FACT SHEET: U.S. Government Hostage Policy
Over the past decade, we have witnessed a significant shift in hostage-takings by terrorist organizations and criminal groups that has challenged the ability of the U.S. Government to secure the safe recovery of U.S. nationals taken captive. The wanton and brutal murder of several Americans held hostage over the past year lays bare the magnitude of this challenge. Other less publicized cases of Americans held hostage overseas, including several who remain in captivity, are no less tragic and have presented the U.S. Government with a similar set of difficult choices. The Government’s response to hostage-takings must therefore evolve to account for this new reality. Moreover, the Government’s handling of these hostage cases – and in particular its interaction and communication with families whose loved ones have been taken hostage – must improve. To that end, in December 2014 President Obama directed a comprehensive review of U.S. policy toward overseas hostage-takings.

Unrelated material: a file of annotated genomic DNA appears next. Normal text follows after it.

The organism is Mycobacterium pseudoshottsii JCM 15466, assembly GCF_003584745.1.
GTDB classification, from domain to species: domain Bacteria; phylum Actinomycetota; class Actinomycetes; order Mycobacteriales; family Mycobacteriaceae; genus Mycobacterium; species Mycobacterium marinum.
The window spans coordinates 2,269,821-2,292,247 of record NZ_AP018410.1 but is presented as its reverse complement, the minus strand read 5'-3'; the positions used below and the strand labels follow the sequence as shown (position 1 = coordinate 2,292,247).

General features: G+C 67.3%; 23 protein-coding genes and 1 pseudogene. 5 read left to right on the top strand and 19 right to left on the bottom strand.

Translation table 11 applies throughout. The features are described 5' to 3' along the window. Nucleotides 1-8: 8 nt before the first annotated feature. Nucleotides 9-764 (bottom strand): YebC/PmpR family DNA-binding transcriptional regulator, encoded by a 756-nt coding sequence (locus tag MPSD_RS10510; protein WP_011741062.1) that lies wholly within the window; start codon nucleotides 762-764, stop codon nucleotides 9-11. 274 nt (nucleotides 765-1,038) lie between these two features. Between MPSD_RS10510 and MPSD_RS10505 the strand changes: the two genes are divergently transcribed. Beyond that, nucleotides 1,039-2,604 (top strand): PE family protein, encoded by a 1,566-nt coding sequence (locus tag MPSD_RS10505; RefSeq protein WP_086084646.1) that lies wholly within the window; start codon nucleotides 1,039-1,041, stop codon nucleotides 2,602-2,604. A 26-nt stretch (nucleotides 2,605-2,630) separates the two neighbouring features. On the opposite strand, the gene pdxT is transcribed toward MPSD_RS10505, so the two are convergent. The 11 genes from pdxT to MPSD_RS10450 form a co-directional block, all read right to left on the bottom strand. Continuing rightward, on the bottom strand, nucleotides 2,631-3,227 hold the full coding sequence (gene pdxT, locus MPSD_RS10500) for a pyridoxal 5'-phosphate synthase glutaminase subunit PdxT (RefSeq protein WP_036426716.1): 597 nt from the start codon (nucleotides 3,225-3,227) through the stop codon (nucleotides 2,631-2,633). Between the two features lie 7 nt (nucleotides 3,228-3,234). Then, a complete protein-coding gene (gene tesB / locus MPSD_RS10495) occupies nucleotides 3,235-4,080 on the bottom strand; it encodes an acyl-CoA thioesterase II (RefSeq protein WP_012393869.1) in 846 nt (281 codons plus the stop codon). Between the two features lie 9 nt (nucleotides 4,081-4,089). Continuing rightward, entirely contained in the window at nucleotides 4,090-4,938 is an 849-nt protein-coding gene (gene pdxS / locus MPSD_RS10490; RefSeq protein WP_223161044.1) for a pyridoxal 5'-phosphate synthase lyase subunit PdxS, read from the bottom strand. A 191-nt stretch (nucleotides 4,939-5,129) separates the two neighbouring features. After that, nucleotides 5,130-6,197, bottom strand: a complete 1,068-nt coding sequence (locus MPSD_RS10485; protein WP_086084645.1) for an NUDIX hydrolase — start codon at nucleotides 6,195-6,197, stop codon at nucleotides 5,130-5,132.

Based on the recommendations resulting from this review, the President approved Presidential Policy Directive (PPD) 30, U.S. Nationals Taken Hostage Abroad and Personnel Recovery Efforts and issued an Executive Order on the recovery of U.S. hostages taken abroad, which directs key organizational changes to ensure that the U.S. Government is doing all that it can to safely recover Americans taken hostage overseas and is being responsive to the needs of their families. The key findings and recommendations set forth by the review can be found in the Report on U.S. Hostage Policy at the following link. PPD-30 and the Executive Order can be found on WhiteHouse.gov.